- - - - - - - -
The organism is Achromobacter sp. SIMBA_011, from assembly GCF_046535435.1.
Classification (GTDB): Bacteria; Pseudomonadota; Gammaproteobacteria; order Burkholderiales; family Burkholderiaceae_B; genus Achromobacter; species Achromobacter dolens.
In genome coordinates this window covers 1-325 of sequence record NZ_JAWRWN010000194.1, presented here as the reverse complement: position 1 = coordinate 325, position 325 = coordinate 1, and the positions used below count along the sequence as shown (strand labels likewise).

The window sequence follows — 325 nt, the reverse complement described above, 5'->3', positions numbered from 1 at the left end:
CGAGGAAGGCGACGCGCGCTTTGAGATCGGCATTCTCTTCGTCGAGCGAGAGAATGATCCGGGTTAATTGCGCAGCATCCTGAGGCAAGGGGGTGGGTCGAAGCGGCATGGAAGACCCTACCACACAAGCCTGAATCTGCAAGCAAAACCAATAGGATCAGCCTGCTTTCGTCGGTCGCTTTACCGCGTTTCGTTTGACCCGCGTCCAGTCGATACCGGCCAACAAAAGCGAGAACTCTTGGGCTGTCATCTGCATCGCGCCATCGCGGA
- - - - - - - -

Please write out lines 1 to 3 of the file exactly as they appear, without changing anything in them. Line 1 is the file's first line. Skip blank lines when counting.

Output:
The organism is Achromobacter sp. SIMBA_011, from assembly GCF_046535435.1.
Classification (GTDB): Bacteria; Pseudomonadota; Gammaproteobacteria; order Burkholderiales; family Burkholderiaceae_B; genus Achromobacter; species Achromobacter dolens.
In genome coordinates this window covers 1-325 of sequence record NZ_JAWRWN010000194.1, presented here as the reverse complement: position 1 = coordinate 325, position 325 = coordinate 1, and the positions used below count along the sequence as shown (strand labels likewise).